Read this exchange between Tom and a follower about his pectus excuvatum.
I have pectus excuvatum. I’ve read your 3D book (Body3) and half way through Anatomy Trains. Those books are great and I will likely need to read them three more times to fully absorb everything. Because of your work I have a deeper understanding of the body that other books failed to deliver.
At one point I was all about getting surgery and went for all the pre tests. I’ve done in depth studying on muscle/bones and movement for art and animation. For exercise, I lift weights. It’s a simple lifting routine based on progressive overload with the majority of the lifts using the barbell and dumbbell free weights. And only around 3 exercises per workout. I also do melt with the foam roller and balls. I just recently learned how to truly walk and breathe. To walk by rotating the torso (like in martial arts for structure) and breathe by using my abdomen and nose.
I was wondering if there’s any exercises I can do or manual therapy on myself that will help open up the sternum and ribs. Or something I can do to breathe better?
You seem to be in good shape but for the extreme shortness between your sternum and thoracic spine along the the central tendon of your diaphragm.
Working from the outside on this is difficult, and the best place for SMR (tennis ball or similar) along the angle of the ribs in back – right at the border between the back muscles and where you can feel the ribs – go up and down there – not on the sides, not on the spines, but in between, southeast and southwest.
To open the tendon is a matter of the primal scream, best induced through rebirthing / holotropic breath work / whatever it’s being called these days. You need a guide for that, preferably experienced.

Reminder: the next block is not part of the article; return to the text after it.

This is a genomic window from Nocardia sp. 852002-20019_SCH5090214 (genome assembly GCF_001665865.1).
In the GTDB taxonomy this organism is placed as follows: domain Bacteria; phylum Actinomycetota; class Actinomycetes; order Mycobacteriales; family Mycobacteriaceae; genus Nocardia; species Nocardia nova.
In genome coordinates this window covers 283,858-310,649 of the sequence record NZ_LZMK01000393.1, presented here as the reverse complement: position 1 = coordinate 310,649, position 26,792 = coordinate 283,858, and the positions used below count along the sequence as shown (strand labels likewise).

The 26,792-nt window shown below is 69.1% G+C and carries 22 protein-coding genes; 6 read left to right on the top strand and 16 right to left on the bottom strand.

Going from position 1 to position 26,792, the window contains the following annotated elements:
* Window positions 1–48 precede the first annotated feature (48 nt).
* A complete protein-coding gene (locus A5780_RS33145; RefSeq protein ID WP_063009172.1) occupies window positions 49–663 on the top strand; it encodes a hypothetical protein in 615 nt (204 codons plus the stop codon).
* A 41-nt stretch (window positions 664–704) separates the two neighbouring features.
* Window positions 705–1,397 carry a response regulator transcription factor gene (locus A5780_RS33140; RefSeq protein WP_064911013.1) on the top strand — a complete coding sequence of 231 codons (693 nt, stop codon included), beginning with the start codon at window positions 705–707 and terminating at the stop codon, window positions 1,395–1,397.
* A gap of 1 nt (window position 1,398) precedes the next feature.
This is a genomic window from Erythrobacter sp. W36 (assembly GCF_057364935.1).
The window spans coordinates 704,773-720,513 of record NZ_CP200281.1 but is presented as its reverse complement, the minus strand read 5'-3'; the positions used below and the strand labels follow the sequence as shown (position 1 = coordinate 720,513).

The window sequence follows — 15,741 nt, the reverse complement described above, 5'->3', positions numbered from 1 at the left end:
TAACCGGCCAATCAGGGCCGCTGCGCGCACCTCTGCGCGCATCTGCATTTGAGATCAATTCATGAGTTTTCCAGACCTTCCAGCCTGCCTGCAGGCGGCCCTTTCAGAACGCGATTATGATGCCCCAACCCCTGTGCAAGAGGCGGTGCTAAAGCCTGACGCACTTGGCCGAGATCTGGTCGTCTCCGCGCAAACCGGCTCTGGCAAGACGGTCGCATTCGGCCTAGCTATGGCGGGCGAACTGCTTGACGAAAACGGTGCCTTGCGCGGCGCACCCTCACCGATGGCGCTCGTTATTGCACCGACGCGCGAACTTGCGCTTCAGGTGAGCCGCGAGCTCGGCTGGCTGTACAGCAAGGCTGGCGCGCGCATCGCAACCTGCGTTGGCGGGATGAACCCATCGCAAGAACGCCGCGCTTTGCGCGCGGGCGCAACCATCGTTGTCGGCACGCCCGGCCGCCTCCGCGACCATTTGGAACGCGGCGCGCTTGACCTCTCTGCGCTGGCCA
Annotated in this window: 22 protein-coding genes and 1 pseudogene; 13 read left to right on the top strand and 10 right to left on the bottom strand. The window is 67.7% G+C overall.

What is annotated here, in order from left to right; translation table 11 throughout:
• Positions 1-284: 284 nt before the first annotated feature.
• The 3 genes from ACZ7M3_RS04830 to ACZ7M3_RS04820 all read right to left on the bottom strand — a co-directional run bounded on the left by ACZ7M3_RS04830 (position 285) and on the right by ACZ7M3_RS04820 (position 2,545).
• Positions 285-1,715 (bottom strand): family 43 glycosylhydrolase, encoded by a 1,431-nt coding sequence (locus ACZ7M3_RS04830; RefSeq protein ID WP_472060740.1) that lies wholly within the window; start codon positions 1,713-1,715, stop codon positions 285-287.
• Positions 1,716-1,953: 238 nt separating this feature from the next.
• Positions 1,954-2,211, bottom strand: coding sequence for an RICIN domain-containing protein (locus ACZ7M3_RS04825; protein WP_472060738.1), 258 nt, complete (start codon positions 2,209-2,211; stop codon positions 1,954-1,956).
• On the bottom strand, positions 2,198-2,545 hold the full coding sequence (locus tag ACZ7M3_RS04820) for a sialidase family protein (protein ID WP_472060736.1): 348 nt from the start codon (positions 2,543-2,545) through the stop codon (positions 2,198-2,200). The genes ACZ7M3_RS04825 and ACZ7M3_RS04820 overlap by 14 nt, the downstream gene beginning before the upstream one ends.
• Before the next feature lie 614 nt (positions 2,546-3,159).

I found the tendon in Netters. It looks like a V shaped parachute with a hole on one side. I’m assuming mine is really thin and tight or something? I have a hard rubber tool and was wondering if it would work on the thoracic angle area.
This wonderful photo from McMinn (it’s in my book) shows the diaphragm going from the xiphoid process at the bottom of the sternum in front to the front of the thoracic spine in back – this is the fascia that is ‘short’ (actually everything else just grows bigger around it) in cases of pectus excavatum. As you can see, it runs right under the heart and includes the esophagus and blood vessels, so having it that tight ain’t great for one’s physiology, as well as actual breathing, as well as looks. Because it is inside the thoracic cavity, you have to approach it from a visceral and a ‘re-breathing’ point of view.
Yes, a tool like that is fine for your back ribs I was talking about – but don’t use tools on your front near your diaphragm – you may negatively affect your solar plexus, and you won’t like the results.
A competently trained visceral osteopathic bodyworker can help you some, but this is mostly deeply biophyscological – you had (this is me going out on a limb, may be wrong) a deep scare when very young. As a result, the central tendon of the diaphragm was permanently tensed in shock, so it stopped growing as fast as the rest of you. So it didn’t shorten per se, it just didn’t grow as much as a the rest of your ribs, but the net result is a short tendon in the A-P direction.
It will feel like a big relieving sigh when that tendon opens. But don’t be surprised if there is accompanying fear or terror as you get into the breathing.
Bodyᶟ is Tom’s regional anatomy– used as a text in our KMI structural integration training— each chapter covers a region of the body in terms of the bones, joints, muscles and fascial structure embedded in Tom’s unique view of evolution and development. Newly revised and updated for 2014, with a new introduction, clearer text, and… Read moreAdd to cart